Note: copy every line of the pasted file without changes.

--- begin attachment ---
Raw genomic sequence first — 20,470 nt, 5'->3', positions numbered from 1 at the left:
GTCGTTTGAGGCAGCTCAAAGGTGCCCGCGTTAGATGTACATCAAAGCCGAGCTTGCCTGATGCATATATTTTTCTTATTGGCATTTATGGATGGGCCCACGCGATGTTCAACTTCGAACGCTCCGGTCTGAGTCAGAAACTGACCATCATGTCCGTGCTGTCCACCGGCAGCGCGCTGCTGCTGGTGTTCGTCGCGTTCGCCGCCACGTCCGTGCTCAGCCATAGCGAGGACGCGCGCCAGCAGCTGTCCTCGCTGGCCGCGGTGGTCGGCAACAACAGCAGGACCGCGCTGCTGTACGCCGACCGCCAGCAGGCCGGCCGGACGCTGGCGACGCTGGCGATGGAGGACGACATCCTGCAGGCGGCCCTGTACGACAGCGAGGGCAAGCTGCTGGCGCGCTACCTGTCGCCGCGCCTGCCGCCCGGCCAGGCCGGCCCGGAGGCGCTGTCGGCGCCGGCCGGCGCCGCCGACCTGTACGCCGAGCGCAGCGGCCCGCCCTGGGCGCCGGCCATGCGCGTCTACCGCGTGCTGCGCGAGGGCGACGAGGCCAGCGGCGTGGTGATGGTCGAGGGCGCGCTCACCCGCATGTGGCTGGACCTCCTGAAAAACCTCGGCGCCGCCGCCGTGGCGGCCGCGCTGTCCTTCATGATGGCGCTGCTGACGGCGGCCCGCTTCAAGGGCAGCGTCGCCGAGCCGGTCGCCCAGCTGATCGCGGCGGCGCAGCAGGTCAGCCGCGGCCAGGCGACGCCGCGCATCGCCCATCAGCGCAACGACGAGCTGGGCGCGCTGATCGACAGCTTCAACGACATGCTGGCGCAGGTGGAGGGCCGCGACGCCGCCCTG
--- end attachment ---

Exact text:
Raw genomic sequence first — 20,470 nt, 5'->3', positions numbered from 1 at the left:
GTCGTTTGAGGCAGCTCAAAGGTGCCCGCGTTAGATGTACATCAAAGCCGAGCTTGCCTGATGCATATATTTTTCTTATTGGCATTTATGGATGGGCCCACGCGATGTTCAACTTCGAACGCTCCGGTCTGAGTCAGAAACTGACCATCATGTCCGTGCTGTCCACCGGCAGCGCGCTGCTGCTGGTGTTCGTCGCGTTCGCCGCCACGTCCGTGCTCAGCCATAGCGAGGACGCGCGCCAGCAGCTGTCCTCGCTGGCCGCGGTGGTCGGCAACAACAGCAGGACCGCGCTGCTGTACGCCGACCGCCAGCAGGCCGGCCGGACGCTGGCGACGCTGGCGATGGAGGACGACATCCTGCAGGCGGCCCTGTACGACAGCGAGGGCAAGCTGCTGGCGCGCTACCTGTCGCCGCGCCTGCCGCCCGGCCAGGCCGGCCCGGAGGCGCTGTCGGCGCCGGCCGGCGCCGCCGACCTGTACGCCGAGCGCAGCGGCCCGCCCTGGGCGCCGGCCATGCGCGTCTACCGCGTGCTGCGCGAGGGCGACGAGGCCAGCGGCGTGGTGATGGTCGAGGGCGCGCTCACCCGCATGTGGCTGGACCTCCTGAAAAACCTCGGCGCCGCCGCCGTGGCGGCCGCGCTGTCCTTCATGATGGCGCTGCTGACGGCGGCCCGCTTCAAGGGCAGCGTCGCCGAGCCGGTCGCCCAGCTGATCGCGGCGGCGCAGCAGGTCAGCCGCGGCCAGGCGACGCCGCGCATCGCCCATCAGCGCAACGACGAGCTGGGCGCGCTGATCGACAGCTTCAACGACATGCTGGCGCAGGTGGAGGGCCGCGACGCCGCCCTG